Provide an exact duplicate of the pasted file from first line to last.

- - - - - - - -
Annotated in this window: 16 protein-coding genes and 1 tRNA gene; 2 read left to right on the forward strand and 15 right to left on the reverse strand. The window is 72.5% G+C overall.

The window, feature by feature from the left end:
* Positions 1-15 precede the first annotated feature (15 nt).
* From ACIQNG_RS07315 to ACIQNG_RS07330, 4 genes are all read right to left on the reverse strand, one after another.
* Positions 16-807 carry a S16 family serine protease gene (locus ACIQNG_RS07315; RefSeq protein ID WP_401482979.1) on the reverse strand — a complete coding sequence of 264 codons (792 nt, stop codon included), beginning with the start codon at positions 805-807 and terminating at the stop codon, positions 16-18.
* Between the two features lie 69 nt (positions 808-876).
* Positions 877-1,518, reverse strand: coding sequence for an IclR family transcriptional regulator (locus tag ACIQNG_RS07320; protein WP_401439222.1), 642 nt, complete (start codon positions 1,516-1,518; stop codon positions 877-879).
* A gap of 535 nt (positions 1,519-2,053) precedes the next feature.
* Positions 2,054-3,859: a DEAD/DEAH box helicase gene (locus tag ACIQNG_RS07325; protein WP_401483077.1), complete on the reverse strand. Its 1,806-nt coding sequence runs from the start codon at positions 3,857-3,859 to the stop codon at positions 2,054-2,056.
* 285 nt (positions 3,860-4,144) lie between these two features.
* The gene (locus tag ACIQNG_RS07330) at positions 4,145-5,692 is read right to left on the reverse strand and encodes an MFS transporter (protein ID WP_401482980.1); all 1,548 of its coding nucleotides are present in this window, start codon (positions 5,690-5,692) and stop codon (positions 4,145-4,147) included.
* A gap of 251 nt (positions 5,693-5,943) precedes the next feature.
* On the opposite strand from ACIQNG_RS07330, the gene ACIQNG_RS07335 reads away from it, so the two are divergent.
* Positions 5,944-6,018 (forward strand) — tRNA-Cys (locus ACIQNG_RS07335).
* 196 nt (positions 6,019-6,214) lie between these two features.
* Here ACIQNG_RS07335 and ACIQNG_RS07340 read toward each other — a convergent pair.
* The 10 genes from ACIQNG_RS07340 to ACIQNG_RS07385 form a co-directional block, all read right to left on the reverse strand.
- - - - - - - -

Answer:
Annotated in this window: 16 protein-coding genes and 1 tRNA gene; 2 read left to right on the forward strand and 15 right to left on the reverse strand. The window is 72.5% G+C overall.

The window, feature by feature from the left end:
* Positions 1-15 precede the first annotated feature (15 nt).
* From ACIQNG_RS07315 to ACIQNG_RS07330, 4 genes are all read right to left on the reverse strand, one after another.
* Positions 16-807 carry a S16 family serine protease gene (locus ACIQNG_RS07315; RefSeq protein ID WP_401482979.1) on the reverse strand — a complete coding sequence of 264 codons (792 nt, stop codon included), beginning with the start codon at positions 805-807 and terminating at the stop codon, positions 16-18.
* Between the two features lie 69 nt (positions 808-876).
* Positions 877-1,518, reverse strand: coding sequence for an IclR family transcriptional regulator (locus tag ACIQNG_RS07320; protein WP_401439222.1), 642 nt, complete (start codon positions 1,516-1,518; stop codon positions 877-879).
* A gap of 535 nt (positions 1,519-2,053) precedes the next feature.
* Positions 2,054-3,859: a DEAD/DEAH box helicase gene (locus tag ACIQNG_RS07325; protein WP_401483077.1), complete on the reverse strand. Its 1,806-nt coding sequence runs from the start codon at positions 3,857-3,859 to the stop codon at positions 2,054-2,056.
* 285 nt (positions 3,860-4,144) lie between these two features.
* The gene (locus tag ACIQNG_RS07330) at positions 4,145-5,692 is read right to left on the reverse strand and encodes an MFS transporter (protein ID WP_401482980.1); all 1,548 of its coding nucleotides are present in this window, start codon (positions 5,690-5,692) and stop codon (positions 4,145-4,147) included.
* A gap of 251 nt (positions 5,693-5,943) precedes the next feature.
* On the opposite strand from ACIQNG_RS07330, the gene ACIQNG_RS07335 reads away from it, so the two are divergent.
* Positions 5,944-6,018 (forward strand) — tRNA-Cys (locus ACIQNG_RS07335).
* 196 nt (positions 6,019-6,214) lie between these two features.
* Here ACIQNG_RS07335 and ACIQNG_RS07340 read toward each other — a convergent pair.
* The 10 genes from ACIQNG_RS07340 to ACIQNG_RS07385 form a co-directional block, all read right to left on the reverse strand.